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Tosi and commas

Continue of discussion from: A Capella Cantatas [General Topics]

Bradley Lehman wrote (April 24, 2004):
To clarify: Tosi here evidently did not recognize that there is a difference between the Pythagorean comma (the one that comes from tuning by pure fifths) and the syntonic comma (the one that comes from tuning by major thirds).

So, when he complains that some people assert there are only seven of them in a tone and suggests that they're wrong: he's thinking of the syntonic comma (of which there are indeed approximately 9 in an average tone), while those he's criticizing are referring to the Pythagorean comma (of which there are indeed approximately 7 in an average tone). Tosi's other remarks about D# and Eb further make it clear that he's dealing with the syntonic comma (81/80), not the Pythagorean one ((3/2)^12)/(2^7).

The issue is clouded further by the existence of at least three different sizes of tone: a 9:8 ratio, a 10:9, and a "meantone" sqrt(5):2.

So, Tosi's command of music theory was not quite solid, at least on the mathematical side. Nevertheless, Tosi clearly knew the most important thing a practical musician needs to know here, to sing either a D# or Eb in tune with colleagues: that the two pitches are quite far apart, and that the musician must be flexible enough to provide either one to a musical context as appropriate.

Further practical info about all this is available at my page: http://www-personal.umich.edu/~bpl/temper.html

Thomas Braatz wrote (April 24, 2004):
>>So, Tosi's command of music theory was not quite solid, at least on the mathematical side. Nevertheless, Tosi clearly knew the most important thing a practical musician needs to know here, to sing either a D# or Eb in tune with colleagues: that the two pitches are quite far apart, and that the musician must be flexible enough to provide either one to a musical context as appropriate.<<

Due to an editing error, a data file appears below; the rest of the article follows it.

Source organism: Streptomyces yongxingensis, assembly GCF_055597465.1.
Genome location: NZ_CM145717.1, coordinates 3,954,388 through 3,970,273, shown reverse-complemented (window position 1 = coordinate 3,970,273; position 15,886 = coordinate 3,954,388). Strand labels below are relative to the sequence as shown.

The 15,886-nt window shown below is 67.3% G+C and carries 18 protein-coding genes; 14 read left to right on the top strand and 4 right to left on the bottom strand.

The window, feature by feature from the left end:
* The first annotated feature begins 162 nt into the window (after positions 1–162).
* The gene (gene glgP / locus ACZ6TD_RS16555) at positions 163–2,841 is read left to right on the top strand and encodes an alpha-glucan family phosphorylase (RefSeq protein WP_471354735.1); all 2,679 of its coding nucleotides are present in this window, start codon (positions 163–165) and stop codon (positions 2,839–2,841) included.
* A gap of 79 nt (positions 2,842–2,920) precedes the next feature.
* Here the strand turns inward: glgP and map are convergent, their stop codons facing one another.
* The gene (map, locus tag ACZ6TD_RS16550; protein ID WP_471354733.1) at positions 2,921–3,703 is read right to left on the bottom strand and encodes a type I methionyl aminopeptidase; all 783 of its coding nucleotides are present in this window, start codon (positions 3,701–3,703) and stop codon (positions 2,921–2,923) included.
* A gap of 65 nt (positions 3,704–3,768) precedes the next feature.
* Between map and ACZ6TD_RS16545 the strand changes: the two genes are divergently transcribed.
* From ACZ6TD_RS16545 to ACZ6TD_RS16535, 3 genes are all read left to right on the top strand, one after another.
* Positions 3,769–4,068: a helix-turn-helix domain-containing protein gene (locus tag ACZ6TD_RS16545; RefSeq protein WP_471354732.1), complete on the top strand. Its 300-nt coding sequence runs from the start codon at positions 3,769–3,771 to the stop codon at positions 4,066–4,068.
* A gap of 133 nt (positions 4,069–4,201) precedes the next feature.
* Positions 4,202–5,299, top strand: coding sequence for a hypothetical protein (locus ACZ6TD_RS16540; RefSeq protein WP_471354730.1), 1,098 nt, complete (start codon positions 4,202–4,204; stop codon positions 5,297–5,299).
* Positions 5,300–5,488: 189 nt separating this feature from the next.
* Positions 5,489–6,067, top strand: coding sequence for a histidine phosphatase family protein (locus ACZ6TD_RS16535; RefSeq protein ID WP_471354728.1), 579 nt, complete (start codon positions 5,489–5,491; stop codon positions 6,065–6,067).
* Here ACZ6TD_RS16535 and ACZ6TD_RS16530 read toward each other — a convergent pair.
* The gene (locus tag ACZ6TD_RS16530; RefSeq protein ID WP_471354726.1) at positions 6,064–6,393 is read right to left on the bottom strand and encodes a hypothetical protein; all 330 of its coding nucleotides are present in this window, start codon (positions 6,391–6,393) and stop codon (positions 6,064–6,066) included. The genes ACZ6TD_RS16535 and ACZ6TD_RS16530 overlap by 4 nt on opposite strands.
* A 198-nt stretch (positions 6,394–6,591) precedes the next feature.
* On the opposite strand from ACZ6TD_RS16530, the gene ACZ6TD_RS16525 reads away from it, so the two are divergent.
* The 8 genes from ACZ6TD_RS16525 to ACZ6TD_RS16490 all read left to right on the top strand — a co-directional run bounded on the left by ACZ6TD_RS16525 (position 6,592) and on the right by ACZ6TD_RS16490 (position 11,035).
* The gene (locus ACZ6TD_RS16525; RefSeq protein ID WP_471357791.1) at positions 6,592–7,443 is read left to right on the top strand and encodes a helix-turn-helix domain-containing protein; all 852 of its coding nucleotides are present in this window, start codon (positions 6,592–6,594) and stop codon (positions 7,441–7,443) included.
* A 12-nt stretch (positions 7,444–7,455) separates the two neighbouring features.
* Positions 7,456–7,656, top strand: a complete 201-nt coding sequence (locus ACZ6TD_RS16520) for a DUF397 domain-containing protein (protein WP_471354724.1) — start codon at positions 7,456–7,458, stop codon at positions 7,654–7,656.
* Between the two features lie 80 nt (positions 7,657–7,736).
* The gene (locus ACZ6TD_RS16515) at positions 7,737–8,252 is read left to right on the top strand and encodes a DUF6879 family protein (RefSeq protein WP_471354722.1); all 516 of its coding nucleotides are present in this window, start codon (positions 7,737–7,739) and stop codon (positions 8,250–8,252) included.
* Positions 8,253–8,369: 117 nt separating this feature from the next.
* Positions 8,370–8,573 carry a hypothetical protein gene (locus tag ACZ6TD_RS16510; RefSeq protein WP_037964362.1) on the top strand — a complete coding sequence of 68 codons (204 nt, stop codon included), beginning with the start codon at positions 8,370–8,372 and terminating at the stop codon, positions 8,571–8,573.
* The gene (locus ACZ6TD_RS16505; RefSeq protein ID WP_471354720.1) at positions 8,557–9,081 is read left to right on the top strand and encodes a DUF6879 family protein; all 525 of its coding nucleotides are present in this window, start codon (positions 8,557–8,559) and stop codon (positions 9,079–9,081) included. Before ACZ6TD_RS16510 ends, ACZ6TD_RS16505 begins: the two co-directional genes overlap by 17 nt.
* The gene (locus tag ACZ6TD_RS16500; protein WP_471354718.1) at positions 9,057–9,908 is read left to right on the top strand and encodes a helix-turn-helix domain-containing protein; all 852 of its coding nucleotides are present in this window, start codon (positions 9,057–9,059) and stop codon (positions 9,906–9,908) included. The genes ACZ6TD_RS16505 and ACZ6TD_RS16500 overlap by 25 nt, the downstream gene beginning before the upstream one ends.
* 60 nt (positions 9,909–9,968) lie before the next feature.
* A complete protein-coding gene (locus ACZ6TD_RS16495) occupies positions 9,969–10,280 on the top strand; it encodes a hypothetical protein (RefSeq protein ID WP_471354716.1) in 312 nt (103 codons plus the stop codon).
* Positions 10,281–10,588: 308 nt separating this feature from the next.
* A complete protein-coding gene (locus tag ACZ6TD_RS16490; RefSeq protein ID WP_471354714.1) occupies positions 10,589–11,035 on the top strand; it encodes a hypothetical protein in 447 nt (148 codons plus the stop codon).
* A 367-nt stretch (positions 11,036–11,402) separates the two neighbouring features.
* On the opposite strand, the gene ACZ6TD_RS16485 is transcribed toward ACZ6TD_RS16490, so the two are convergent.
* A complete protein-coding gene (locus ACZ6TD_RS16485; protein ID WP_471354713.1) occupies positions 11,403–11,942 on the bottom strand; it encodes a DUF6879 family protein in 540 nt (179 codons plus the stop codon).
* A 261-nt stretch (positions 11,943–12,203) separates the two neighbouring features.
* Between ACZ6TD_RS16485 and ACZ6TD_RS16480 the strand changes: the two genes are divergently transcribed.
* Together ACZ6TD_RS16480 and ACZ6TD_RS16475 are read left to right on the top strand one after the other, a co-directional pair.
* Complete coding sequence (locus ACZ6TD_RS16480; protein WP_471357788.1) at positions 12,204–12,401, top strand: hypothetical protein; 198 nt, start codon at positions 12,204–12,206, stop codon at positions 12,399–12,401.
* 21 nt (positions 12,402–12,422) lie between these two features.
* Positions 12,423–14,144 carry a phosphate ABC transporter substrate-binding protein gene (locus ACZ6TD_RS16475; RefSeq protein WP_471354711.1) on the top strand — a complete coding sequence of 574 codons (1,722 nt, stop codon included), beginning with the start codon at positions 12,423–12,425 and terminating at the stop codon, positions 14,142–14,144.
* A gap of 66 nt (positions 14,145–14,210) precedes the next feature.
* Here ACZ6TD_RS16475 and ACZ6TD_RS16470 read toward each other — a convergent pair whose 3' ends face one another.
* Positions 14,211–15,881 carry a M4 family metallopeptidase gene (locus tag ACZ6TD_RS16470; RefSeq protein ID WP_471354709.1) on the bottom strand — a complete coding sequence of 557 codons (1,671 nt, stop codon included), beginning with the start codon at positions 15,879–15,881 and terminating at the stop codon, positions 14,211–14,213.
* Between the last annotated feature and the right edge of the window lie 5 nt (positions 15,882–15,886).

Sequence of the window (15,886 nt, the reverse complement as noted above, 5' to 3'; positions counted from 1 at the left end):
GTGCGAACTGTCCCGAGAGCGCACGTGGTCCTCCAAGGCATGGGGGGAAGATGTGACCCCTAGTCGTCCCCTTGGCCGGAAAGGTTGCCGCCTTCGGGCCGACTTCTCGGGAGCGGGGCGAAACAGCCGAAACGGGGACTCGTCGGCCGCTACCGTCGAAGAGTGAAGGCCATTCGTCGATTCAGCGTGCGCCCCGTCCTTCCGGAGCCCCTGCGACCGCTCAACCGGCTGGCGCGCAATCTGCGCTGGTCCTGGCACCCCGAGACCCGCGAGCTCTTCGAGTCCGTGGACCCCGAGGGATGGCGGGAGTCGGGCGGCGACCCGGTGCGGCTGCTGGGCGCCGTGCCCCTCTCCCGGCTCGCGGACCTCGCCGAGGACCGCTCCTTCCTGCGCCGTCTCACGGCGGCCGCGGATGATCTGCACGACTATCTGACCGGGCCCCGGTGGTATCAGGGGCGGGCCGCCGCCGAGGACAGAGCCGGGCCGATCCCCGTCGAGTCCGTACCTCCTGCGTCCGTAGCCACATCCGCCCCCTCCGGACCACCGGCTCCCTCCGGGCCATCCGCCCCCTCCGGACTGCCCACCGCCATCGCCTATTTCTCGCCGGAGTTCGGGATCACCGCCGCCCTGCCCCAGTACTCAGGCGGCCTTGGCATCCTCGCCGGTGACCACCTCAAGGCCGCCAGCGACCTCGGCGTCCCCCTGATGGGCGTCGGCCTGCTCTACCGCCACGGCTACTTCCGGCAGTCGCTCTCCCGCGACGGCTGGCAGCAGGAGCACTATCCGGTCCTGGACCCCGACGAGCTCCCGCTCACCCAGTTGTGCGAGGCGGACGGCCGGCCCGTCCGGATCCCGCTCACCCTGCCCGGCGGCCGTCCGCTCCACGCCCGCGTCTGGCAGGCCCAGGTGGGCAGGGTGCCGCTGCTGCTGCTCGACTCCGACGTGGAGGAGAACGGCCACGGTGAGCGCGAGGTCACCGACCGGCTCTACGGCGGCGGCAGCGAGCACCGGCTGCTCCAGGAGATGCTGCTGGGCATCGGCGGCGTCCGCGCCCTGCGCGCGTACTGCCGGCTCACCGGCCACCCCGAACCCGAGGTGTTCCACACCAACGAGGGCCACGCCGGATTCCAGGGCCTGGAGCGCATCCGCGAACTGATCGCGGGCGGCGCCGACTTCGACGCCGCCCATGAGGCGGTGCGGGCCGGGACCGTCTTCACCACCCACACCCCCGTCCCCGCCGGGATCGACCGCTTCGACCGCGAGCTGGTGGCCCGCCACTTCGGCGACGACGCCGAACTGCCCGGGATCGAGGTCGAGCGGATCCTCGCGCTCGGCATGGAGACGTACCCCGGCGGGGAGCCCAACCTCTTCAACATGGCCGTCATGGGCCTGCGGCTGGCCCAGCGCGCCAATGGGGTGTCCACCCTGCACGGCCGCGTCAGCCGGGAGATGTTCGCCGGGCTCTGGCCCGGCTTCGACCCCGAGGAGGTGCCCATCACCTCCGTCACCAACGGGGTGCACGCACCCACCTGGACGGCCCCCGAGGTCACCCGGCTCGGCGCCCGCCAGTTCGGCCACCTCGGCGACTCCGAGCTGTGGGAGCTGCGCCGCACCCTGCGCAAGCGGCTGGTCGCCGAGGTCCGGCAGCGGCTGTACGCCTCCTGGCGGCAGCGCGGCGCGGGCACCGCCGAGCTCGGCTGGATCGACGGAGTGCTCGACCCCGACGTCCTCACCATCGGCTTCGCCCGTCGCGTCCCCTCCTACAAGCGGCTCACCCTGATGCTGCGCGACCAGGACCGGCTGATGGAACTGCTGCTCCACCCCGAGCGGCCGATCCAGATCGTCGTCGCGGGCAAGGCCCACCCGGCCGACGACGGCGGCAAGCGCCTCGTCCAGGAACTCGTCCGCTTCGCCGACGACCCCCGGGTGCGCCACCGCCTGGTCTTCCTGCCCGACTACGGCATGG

And this is exactly what Agricola points to as being passé, reflecting a different time, place and performance tradition than the one to which he and his reader belonged. For singers, conforming to colleagues who played the same high note (as the one being sung) on a fixed instrument such as a church organ would still occasionally be a problem 'hanging over' from a previous age (musically intelligent organists would avoid this, of course;) but, by and large, all other instrumentalists could 'bend' the pitches as required by the new temperament standards. The singers, according to Agricola’s later commentary on Tosi, need no longer be as concerned with these specific, earlier differences but are now confronted with even more complicated pitches that conform more to what is gradually becoming the equal temperament standard, a solution to numerous previous problems that some musicians like Bach discovered were to be the ‘wave of the future,’ but a standard which, for other, more conservative musicians, took further decades of experimentation before it would be adopted completely (by the middle of the 19th century.)

Bradley Lehman wrote (April 24, 2004):
[To Thomas Braatz] Again, you're citing (and inventing) hagiography that is not proof. Meanwhile, the proof of Johann Sebastian Bach's preference for a specific UNEQUAL temperament is right here on my desk.

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Last update: żAugust 6, 2004 ż14:08:04